Bingo. A friend over there is paid a whopping $2/hour and replies on tips to get a livable wage.


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  # 1786481 23-May-2017 10:08
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I will move if they bring tipping culture to NZ.

 

It's common to see tips request in major AKL restaurants already, and it's scary move. 

 

Our above average and some average bars/cafes/restaurants overpriced already by a lot. $12 for a pint? WTFenomenal?

 

When we were in US for holidays, I hated every single second in restaurant/cafe during pay time.

 

And 2 times I hit boiling points:

 

 - breakfast in SF, walked to cafe, had to order on counter, 2 coffees and light meals, paying on the counter with card and first screen asked for tipping, 3 options, 10%, 12% and 15%. I was lost fo good 5 seconds and clicked cancel thinking that I will be moved to next screen to pay, but NOPE. I asked lady if I can move to payment without tipping. She gave me the LOOK of the lifetime. Like I asked her something inappropriate. She told me I need to pay cash if I don't want to tip. Faarrrout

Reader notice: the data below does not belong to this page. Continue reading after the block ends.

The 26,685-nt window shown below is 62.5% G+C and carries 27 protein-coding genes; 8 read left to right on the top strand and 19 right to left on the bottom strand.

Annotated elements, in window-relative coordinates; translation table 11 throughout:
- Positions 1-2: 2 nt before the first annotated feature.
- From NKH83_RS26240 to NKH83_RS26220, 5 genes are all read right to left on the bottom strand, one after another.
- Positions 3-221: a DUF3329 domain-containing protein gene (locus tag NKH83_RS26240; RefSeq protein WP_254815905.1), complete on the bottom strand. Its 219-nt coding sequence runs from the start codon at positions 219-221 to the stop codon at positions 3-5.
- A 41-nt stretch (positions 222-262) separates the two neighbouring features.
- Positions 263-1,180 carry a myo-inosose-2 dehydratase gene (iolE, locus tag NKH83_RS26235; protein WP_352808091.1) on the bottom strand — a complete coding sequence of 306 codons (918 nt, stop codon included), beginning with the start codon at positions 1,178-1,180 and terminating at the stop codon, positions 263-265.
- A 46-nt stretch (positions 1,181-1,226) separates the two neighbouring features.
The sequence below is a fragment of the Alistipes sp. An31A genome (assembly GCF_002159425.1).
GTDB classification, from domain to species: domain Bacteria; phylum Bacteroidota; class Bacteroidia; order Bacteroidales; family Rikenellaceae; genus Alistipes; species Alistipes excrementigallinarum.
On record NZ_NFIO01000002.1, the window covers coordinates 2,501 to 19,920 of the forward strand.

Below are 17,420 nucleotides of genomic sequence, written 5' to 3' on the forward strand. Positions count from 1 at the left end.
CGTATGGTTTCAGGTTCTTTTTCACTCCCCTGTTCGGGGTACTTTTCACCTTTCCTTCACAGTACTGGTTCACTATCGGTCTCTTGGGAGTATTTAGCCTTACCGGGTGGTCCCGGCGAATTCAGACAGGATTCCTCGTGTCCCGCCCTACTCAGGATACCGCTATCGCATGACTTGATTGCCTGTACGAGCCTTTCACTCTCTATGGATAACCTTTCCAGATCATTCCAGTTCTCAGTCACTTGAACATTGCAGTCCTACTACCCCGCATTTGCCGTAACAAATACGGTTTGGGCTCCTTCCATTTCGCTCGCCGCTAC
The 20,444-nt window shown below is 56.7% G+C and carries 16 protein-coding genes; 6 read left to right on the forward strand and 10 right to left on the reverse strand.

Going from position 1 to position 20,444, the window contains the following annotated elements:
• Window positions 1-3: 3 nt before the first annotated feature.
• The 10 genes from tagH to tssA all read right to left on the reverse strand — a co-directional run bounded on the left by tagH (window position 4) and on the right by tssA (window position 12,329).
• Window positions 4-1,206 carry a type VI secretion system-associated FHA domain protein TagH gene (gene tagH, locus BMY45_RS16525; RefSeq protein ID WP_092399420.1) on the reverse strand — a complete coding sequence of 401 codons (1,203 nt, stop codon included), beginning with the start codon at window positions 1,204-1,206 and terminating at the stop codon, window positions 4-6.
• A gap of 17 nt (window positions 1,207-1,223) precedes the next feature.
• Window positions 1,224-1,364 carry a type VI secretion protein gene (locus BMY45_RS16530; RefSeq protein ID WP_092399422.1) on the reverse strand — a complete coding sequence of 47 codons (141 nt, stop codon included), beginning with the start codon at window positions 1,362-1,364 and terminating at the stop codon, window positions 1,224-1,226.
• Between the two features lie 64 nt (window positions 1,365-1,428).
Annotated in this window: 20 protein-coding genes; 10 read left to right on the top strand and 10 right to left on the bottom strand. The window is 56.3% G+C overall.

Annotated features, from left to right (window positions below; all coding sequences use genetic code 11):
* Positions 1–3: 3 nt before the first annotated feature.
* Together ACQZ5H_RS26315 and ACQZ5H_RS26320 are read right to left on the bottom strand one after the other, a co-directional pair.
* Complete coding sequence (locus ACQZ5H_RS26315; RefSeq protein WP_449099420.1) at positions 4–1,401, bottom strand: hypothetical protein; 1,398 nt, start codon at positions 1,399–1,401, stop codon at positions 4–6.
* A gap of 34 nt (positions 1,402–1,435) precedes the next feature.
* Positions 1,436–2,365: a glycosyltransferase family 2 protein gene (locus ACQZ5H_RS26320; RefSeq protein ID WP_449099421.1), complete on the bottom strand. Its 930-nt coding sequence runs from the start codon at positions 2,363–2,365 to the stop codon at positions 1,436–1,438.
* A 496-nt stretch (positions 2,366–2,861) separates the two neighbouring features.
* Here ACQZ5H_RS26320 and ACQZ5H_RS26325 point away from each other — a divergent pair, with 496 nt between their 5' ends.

- late night in SF (1-2am), boozed with friends and on the way to hotel stopped at 24/7 eatery. Ordered some club sandwiches, price was $9.99. I gave lady $10 and walked to the side to wait for order. She asked for extra money as tax not included. Faaarrrout. She told me how much, I gave it to her. She asked again if I wanna tip? Faaarrrout, Noooo.

 

I hope none of them did anything nasty to my meals :)

 

But I don't want this in NZ, please NO!





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  # 1786485 23-May-2017 10:12
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A hell of a lot of eateries (restaurants and cafes mainly) already have tipping jars at the counter. Some people obviously choose to tip, I'm not one of them.

 

May it remain a choice and not any kind of implied obligation.


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  # 1786486 23-May-2017 10:17